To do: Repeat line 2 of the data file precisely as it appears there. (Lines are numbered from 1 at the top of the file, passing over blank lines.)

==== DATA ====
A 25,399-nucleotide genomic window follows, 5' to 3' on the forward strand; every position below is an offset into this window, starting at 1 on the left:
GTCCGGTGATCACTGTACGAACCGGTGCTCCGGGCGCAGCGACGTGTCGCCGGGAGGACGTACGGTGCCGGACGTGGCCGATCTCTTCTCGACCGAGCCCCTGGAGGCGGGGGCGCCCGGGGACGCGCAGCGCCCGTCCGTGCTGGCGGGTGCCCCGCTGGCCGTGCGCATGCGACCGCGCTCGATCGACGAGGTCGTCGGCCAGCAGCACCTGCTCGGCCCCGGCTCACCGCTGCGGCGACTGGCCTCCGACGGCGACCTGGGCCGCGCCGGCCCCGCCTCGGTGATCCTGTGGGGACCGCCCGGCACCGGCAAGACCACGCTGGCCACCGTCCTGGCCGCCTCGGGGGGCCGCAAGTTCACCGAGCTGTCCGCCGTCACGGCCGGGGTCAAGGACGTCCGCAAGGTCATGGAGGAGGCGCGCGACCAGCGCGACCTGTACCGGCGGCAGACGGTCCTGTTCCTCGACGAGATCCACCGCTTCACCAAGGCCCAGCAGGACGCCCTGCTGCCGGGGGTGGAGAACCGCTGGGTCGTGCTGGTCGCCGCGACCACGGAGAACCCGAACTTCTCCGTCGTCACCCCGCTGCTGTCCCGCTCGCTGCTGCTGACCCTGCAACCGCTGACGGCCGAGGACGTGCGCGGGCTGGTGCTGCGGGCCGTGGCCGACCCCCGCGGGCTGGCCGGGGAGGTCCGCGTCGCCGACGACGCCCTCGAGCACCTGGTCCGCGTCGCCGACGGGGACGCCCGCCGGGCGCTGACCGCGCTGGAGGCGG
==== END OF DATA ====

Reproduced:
GTCCGGTGATCACTGTACGAACCGGTGCTCCGGGCGCAGCGACGTGTCGCCGGGAGGACGTACGGTGCCGGACGTGGCCGATCTCTTCTCGACCGAGCCCCTGGAGGCGGGGGCGCCCGGGGACGCGCAGCGCCCGTCCGTGCTGGCGGGTGCCCCGCTGGCCGTGCGCATGCGACCGCGCTCGATCGACGAGGTCGTCGGCCAGCAGCACCTGCTCGGCCCCGGCTCACCGCTGCGGCGACTGGCCTCCGACGGCGACCTGGGCCGCGCCGGCCCCGCCTCGGTGATCCTGTGGGGACCGCCCGGCACCGGCAAGACCACGCTGGCCACCGTCCTGGCCGCCTCGGGGGGCCGCAAGTTCACCGAGCTGTCCGCCGTCACGGCCGGGGTCAAGGACGTCCGCAAGGTCATGGAGGAGGCGCGCGACCAGCGCGACCTGTACCGGCGGCAGACGGTCCTGTTCCTCGACGAGATCCACCGCTTCACCAAGGCCCAGCAGGACGCCCTGCTGCCGGGGGTGGAGAACCGCTGGGTCGTGCTGGTCGCCGCGACCACGGAGAACCCGAACTTCTCCGTCGTCACCCCGCTGCTGTCCCGCTCGCTGCTGCTGACCCTGCAACCGCTGACGGCCGAGGACGTGCGCGGGCTGGTGCTGCGGGCCGTGGCCGACCCCCGCGGGCTGGCCGGGGAGGTCCGCGTCGCCGACGACGCCCTCGAGCACCTGGTCCGCGTCGCCGACGGGGACGCCCGCCGGGCGCTGACCGCGCTGGAGGCGG